SN: Why did you choose these platforms for these applications? Do they have specific advantages over your previous systems?
TNA/RBL/JL: It is important to us that we use smaller sample volumes, no hazardous organic solvents (or only very small amounts) and spend minimum time on sample preparation. Short analytical runtime is also a very important factor for us when we consider new analytical methods. LC-MS/MS enables us to achieve these goals, especially when it comes to runtime and sample preparation.
Methanol, ethanol, isopropanol and acetone are volatile compounds that need no sample preparation other than dilution with water and heating before our headspace GC-FID analysis. Our alcohol analysis includes a quantitative and a confirmatory method. We use two separate columns, an analytical column and a confirmation column, both of which have been specifically designed for alcohol analysis. The analytical runtime is 3 minutes, and because the oven-temperature is held isothermal, no equilibration time is needed between injections.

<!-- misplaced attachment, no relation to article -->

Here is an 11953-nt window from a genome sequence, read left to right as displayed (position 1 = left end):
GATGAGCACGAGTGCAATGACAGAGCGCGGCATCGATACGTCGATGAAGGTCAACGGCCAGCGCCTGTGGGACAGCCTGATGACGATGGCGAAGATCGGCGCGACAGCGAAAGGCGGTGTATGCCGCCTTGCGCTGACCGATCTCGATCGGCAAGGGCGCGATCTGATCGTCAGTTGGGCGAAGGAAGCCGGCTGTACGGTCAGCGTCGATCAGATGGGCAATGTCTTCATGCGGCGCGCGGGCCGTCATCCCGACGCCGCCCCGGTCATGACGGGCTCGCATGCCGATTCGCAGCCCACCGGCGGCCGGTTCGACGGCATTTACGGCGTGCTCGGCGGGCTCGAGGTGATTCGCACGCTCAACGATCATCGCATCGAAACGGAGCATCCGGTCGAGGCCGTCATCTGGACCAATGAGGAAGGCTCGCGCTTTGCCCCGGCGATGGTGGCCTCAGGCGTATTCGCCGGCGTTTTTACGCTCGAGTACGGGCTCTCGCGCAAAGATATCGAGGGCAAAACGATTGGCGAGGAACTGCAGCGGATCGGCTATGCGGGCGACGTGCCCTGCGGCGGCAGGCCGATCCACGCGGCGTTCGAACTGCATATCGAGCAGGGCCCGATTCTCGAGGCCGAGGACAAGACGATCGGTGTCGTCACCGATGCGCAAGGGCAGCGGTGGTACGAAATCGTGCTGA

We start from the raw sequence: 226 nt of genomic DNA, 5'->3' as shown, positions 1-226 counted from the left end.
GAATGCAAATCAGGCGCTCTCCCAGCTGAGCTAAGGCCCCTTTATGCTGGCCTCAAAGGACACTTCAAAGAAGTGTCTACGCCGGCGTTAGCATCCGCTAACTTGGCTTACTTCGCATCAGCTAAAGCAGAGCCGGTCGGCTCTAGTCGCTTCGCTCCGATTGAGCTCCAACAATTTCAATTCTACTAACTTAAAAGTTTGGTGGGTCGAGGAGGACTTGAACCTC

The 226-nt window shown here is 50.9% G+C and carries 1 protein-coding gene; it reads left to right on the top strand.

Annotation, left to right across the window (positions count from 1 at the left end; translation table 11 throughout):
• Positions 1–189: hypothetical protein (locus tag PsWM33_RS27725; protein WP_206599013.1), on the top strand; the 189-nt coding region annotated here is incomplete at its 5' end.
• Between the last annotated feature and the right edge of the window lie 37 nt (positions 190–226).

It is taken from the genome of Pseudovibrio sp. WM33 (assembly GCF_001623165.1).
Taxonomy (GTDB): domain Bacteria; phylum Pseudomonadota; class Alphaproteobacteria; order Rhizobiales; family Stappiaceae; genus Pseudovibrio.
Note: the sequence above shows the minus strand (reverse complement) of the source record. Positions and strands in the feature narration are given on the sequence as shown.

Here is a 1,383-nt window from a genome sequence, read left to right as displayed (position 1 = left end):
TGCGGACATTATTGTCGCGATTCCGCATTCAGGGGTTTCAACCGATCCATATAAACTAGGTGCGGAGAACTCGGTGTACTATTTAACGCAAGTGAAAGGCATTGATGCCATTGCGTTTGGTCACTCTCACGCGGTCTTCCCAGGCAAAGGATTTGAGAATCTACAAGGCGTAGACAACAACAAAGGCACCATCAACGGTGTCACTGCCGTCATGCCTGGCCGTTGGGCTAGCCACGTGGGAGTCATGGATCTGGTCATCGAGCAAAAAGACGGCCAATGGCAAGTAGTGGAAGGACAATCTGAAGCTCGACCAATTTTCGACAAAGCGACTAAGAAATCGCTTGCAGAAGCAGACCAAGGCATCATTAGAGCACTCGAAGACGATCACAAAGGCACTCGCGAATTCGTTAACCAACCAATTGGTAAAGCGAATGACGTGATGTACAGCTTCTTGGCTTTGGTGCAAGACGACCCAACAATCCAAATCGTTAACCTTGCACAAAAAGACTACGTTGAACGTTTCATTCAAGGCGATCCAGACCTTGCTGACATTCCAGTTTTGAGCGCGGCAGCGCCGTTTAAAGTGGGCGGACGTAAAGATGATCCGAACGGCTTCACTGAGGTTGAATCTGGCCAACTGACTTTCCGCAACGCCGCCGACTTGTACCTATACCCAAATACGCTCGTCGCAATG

For THC and other analytes that require liquid-liquid extraction and SPE as sample preparation techniques, there is a certain advantage using GC-MS over LC-MS. It is also more common to pre-concentrate the samples before analysis using GC-MS. However, derivatization is usually needed, and analysis run time can be up to 20 minutes.
SN: Why do you use GC-FID for alcohol analysis and why did you change from your previous method?
TNA/RBL/JL: Previously, headspace GC-MS was used for alcohol analysis. The cost of the instrumentation and maintenance were considerations we took into account when we bought the GC-FIDs (mostly costs). When we switched from GC-MS to GC-FID, we were able to lower the quantification report limit from 5 mM to 1 mM for methanol and ethanol, and the sample volume was reduced from 200 µl to 100 µl.
Support and advice